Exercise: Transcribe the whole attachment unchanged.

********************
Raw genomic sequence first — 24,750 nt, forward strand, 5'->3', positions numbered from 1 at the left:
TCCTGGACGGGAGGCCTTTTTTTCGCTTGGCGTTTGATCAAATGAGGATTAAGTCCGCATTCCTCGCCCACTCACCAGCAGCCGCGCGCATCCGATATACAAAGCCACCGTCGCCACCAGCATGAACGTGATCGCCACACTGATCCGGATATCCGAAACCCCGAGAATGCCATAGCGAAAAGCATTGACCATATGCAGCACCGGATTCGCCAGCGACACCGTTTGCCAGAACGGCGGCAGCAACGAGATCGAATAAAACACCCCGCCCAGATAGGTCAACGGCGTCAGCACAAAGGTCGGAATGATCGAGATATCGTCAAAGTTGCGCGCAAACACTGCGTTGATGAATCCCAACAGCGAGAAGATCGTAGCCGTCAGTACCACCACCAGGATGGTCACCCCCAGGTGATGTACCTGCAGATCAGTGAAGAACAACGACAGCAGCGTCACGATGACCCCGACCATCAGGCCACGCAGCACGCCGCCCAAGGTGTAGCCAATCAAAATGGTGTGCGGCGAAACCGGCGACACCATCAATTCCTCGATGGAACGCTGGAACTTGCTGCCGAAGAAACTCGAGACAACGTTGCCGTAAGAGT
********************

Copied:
Raw genomic sequence first — 24,750 nt, forward strand, 5'->3', positions numbered from 1 at the left:
TCCTGGACGGGAGGCCTTTTTTTCGCTTGGCGTTTGATCAAATGAGGATTAAGTCCGCATTCCTCGCCCACTCACCAGCAGCCGCGCGCATCCGATATACAAAGCCACCGTCGCCACCAGCATGAACGTGATCGCCACACTGATCCGGATATCCGAAACCCCGAGAATGCCATAGCGAAAAGCATTGACCATATGCAGCACCGGATTCGCCAGCGACACCGTTTGCCAGAACGGCGGCAGCAACGAGATCGAATAAAACACCCCGCCCAGATAGGTCAACGGCGTCAGCACAAAGGTCGGAATGATCGAGATATCGTCAAAGTTGCGCGCAAACACTGCGTTGATGAATCCCAACAGCGAGAAGATCGTAGCCGTCAGTACCACCACCAGGATGGTCACCCCCAGGTGATGTACCTGCAGATCAGTGAAGAACAACGACAGCAGCGTCACGATGACCCCGACCATCAGGCCACGCAGCACGCCGCCCAAGGTGTAGCCAATCAAAATGGTGTGCGGCGAAACCGGCGACACCATCAATTCCTCGATGGAACGCTGGAACTTGCTGCCGAAGAAACTCGAGACAACGTTGCCGTAAGAGT